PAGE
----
Yes there are a few people who make it through, but I truely believe they are the lucky ones and with this economy it is hard enough for someone to find a job!

My parents immigrated to the US for education purposes and decided to stay thinking they would find the american dream.  Now they are building their house in Sudan and ready to go back "home". 

I know there is a lot of North African immigration into France, do they find a new life? I'm asking this, because all I ever hear about are riots and anger concerning immigrants.

I am from China and I went to Singapore alone for education(pre-uni and undergrad)  when I was 15. Singapore is an immigrant country as well as US. I guess the reason behind the American dream is not just the propaganda, but also the fact that there exist a mixed culture and people are more accepting to "outsiders". 

People from all kinds of background, every corner of the world might find US a melting pot of nationality because what a country/ patriotism means to citizens in an immigration country is REALLY REALLY different from a country with thousand years of history and the culture that comes with it. At least in my personal point of view, Chinese won't be that accepting to large population of immigrants. I would imagine it could be harder to mingle around European people if I am living there now. My friends studying in Europe are pretty much all quite isolated and stick with their own Chinese circle, at least compared to what I see here. Anyway, there are enough Asians in MIT so I don't feel completely out of place.


One more thing that surprises me is how many times illusion comes in as the 1st word in ENSAM students' answers. It would be really interested to know more about what Europeans think about US, in terms of power and global influence and also how Europeans place themselves in the world. My apologies in advance if I sound too political.

It is rare to see a true example of the American dream - small child works hard, grows up and becomes successful. 

I think the idea of the American Dream does exist, but sometimes much more slowly. My grandfather came from a poor family during the Great Depression, but he joined the army then spent eight years finishing college. He was the first in his high school class to graduate from a college. His life was much better than that of many of his classmates, and his children and grandchildren have been more successful. Sometimes the American Dream can mean passing on the success for younger generations.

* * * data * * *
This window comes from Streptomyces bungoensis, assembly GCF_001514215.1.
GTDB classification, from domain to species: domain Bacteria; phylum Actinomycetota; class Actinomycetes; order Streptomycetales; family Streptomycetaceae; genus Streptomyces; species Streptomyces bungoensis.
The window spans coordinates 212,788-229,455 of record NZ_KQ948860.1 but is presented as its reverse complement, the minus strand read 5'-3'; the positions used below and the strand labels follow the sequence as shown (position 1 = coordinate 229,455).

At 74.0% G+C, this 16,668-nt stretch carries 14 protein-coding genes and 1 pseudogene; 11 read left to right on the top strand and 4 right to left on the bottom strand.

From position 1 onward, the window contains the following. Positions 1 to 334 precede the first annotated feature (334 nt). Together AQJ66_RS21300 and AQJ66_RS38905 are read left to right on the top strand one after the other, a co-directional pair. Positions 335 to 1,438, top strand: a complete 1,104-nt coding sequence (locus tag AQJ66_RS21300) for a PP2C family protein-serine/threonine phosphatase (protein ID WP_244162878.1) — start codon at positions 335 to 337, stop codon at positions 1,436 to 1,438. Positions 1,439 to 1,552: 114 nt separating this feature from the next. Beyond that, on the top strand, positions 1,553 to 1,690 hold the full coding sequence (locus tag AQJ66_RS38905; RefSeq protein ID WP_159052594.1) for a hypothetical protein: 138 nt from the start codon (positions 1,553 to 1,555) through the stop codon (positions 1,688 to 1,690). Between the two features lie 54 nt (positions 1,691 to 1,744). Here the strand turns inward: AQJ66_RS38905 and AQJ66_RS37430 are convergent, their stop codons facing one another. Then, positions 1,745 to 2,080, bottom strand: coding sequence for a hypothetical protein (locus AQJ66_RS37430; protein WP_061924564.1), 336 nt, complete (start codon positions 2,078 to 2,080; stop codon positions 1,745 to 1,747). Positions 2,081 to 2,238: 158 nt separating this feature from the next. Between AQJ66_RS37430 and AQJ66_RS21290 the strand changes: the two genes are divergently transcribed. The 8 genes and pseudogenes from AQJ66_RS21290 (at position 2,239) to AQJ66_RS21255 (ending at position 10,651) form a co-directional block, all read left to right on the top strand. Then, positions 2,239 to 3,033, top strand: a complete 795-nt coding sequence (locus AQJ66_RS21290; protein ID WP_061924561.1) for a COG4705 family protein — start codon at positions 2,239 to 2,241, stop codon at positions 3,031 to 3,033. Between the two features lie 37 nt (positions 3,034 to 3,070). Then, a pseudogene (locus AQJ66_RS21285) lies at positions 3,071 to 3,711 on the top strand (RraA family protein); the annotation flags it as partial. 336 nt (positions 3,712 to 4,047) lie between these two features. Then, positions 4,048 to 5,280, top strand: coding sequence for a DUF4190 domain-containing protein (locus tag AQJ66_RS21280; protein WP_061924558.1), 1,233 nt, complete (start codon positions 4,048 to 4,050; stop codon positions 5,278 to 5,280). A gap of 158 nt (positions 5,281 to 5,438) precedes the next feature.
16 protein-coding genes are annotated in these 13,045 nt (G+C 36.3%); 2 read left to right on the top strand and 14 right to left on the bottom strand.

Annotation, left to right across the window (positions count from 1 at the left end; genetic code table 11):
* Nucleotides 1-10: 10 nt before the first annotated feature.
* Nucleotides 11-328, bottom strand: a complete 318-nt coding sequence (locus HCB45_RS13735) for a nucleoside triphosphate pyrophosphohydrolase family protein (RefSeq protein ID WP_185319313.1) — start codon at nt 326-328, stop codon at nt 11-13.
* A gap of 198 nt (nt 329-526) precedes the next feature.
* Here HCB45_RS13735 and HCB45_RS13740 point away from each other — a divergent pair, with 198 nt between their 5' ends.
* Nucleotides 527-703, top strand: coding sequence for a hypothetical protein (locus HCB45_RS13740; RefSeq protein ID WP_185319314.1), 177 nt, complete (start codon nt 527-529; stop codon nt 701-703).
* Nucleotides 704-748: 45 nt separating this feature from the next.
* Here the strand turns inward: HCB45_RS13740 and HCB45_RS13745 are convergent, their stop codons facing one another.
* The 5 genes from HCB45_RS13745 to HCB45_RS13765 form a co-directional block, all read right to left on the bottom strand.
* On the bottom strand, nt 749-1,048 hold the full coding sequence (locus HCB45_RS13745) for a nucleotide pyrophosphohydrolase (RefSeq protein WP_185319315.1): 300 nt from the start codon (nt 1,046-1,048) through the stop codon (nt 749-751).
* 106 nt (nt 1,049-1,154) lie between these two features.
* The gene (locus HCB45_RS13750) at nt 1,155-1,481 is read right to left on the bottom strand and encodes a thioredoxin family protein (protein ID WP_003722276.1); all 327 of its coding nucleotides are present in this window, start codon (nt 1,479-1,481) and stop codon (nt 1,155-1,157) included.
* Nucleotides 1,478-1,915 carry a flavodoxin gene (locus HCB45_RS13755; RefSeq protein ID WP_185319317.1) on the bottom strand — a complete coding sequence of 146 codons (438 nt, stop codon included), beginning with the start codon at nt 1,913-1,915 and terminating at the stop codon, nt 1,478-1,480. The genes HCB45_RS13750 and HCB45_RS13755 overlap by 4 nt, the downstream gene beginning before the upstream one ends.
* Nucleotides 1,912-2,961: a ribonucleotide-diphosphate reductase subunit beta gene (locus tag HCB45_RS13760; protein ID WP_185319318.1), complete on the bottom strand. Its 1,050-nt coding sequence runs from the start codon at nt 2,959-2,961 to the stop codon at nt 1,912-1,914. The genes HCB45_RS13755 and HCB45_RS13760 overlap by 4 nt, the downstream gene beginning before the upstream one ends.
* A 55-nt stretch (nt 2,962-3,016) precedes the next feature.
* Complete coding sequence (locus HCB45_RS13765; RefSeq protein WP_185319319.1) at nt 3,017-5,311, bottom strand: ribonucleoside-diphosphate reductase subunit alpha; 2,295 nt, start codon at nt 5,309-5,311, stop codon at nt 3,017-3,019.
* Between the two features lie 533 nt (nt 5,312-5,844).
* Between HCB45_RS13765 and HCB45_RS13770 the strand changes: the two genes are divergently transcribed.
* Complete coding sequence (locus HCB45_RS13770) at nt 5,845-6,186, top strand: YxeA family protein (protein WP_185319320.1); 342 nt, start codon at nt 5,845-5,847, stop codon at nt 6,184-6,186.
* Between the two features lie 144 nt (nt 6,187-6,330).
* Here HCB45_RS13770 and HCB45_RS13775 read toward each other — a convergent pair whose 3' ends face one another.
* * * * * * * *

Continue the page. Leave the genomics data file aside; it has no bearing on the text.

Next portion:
I don't think there is a magic American Dream where some fantastic opportunity falls into your lap. It's more of working hard to make your life better and hopefully passing that success on to children. Unfortunately, the cards some people are dealt makes it impossible for them to find their own "American Dream." Achieving "the Dream" is not equal opportunity. 

What is a theme French culture repeats in books that people rally around? In America, the them of "the American Dream" is repeated in books like "The Great Gatsby."




I thought it was interesting to see that the words illusion and money showed up so often in the French's perception of the American dream, yet these rarely showed up in the American perception.  It is surprising to see the association because the American film industry always portrays people from other countries wishing to immigrate to the United States because of the American Dream.  It is nice to see how other countries such a France truly see the American Dream now.  I believe that the American Dream is possible, however it is not easy to attain.  More so, I believe that the American Dream was much more powerful and possible to achieve in the early 20th century as opposed to now.  At this time, America was coming up in the world and for this reason was a great place to establish oneself.  I feel that with the US established as it is now, the American dream is harder to achieve because there is less upwards mobility in our society.  Now, I feel that the American Dream is more of a point of pride in the United States than a reality.  The hope of being successful some day is a major factor behind the American industry.

Does France have a large immigrant population? And do these immigrants have a "French Dream" if you will, which they wish to achieve?

On retrouve ca en France, bien ya beaucoup d'immigrés (on parle souvent du pays des droits de l'homme) et à leur arrivée ils commencent en bas de l'échelle. Pourtant, en classe prépa par exemple, il ya beaucoup de gens d'origines etrangères : je pense que cette motivation a grimper l'echelle s'est transmise entre les générations alors que le francais de base se satisfait de ce qu'il a. Or au MIT et en prépa, quand l'implication doit etre importante, la motivation est la clé.